Whether it was written out of naivete or for the intent of sensationalism, the other Vivek, Vivek Wadhwa, misses the mark in his Washington Post piece The death of open government.
Wadhwa makes the general argument that, because U.S. Chief Information Officer Vivek Kundra announced his resignation last week, open government will “suffer a slow, inevitable death.” While I agree the federal Open Government Initiative itself has lost momentum without set dates, timelines and leadership from the top, this by no means is an indicator of the overall health of open government.
Open government will never die and here’s just a few reasons why:
During the past two years, I have worked closely with Vivek Kundra, the US CIO, in both my capacity as the DHS CIO and in various leadership roles on the Federal CIO Council. Vivek joined the Obama administration with a vision of IT being a catalyst for the Federal government to be much more open, participatory, and collaborative. Vivek has been a strong force for open government. He has changed the dialogue and viewpoint of agencies of the Federal government – and we will not go back. (emphasis mine)
A number of federal CIOs/CTOs I’ve talked with are passionate about leveraging technology to make government more open and efficient. These are bright, innovative public servants with vision. See Todd Park, Peter Levin, Roger Baker and countless others as prime examples.
Open government isn’t just a federal phenomenon. It’s happening in Baltimore, Chicago, Philadelphia, and even in Wadhwa’s own backyard, San Francisco. Open data start-up Socrata has a growing customer list that includes states like Washington, Oregon, Oklahoma and Illinois.
Wadhwa cites the lack of funding around initiatives like Data.gov as a prime example of open government’s demise, but open government is more than just open data.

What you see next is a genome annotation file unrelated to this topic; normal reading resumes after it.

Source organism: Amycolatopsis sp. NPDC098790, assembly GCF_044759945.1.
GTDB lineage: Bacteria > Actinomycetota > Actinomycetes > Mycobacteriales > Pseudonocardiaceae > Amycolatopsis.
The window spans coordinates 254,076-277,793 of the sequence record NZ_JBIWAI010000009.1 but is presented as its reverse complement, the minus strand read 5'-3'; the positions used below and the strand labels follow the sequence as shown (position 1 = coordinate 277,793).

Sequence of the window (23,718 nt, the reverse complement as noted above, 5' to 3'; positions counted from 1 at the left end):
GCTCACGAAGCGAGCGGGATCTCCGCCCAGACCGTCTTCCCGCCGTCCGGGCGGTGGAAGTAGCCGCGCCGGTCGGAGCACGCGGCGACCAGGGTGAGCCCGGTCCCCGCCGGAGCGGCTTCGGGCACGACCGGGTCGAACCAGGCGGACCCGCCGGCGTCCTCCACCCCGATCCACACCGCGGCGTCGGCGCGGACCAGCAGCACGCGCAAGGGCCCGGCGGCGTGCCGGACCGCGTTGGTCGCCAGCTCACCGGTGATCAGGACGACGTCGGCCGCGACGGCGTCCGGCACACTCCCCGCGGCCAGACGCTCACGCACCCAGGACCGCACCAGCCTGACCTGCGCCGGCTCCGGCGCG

Open source projects and ideation experiments are flourishing at all levels of government. FCC most recently began the process of re-vamping and re-launching its entire Website after 10 years using the open source platform Drupal. Be on the look-out for other major agencies to announce the same. Open source service companies are playing a key role in fostering the open government community within the Beltway through events such as OpenGovDC and regular Drupal meet-ups at Stetson’s.
Wadhwa writes of his call to Silicon Valley entrepreneurs and the half dozen replies to help fix federal government IT issues at a fraction of proposed costs. Unfortunately, he writes, “no one has taken these entrepreneurs up on their offer.”
Innovative entrepreneurs don’t wait for the phone to ring and neither should Wadhwa or his incubator-in-waiting. Follow in the footsteps of Govpulse.us and Federal Register 2.0 and create the prototype. If it’s innovative enough and executable, someone in government will be the Gov 2.0 guinea pig.
Democracy is not a spectator sport.
Step away from the keyboard and engage in the grassroots open government movement, especially the one in your own backyard. Other tech leaders are doing more than just writing and theorizing on TechCrunch and The Washington Post (see Craig Newmark, Tim O’Reilly, Pierre Omidyar, Esther Dyson, Mitch Kapor to name just a few).
This isn’t a time for pontification. Government, especially open government, needs your help and leadership. It’s time to leverage your influence (and Klout score) and be the change. Inspire Silicon Valley to focus on civic technology instead of building another photo sharing app.
Open government won’t die a slow death because one of its biggest champions leaves public service.
Open government won’t die a slow death because it’s underfunded.
Open government will die a slow death if we, as citizens inside and outside government, don’t engage, collaborate, participate and do something about it.
Will Wadhwa create his own personal Open Government Initiative as many others across the world are doing? I hope so.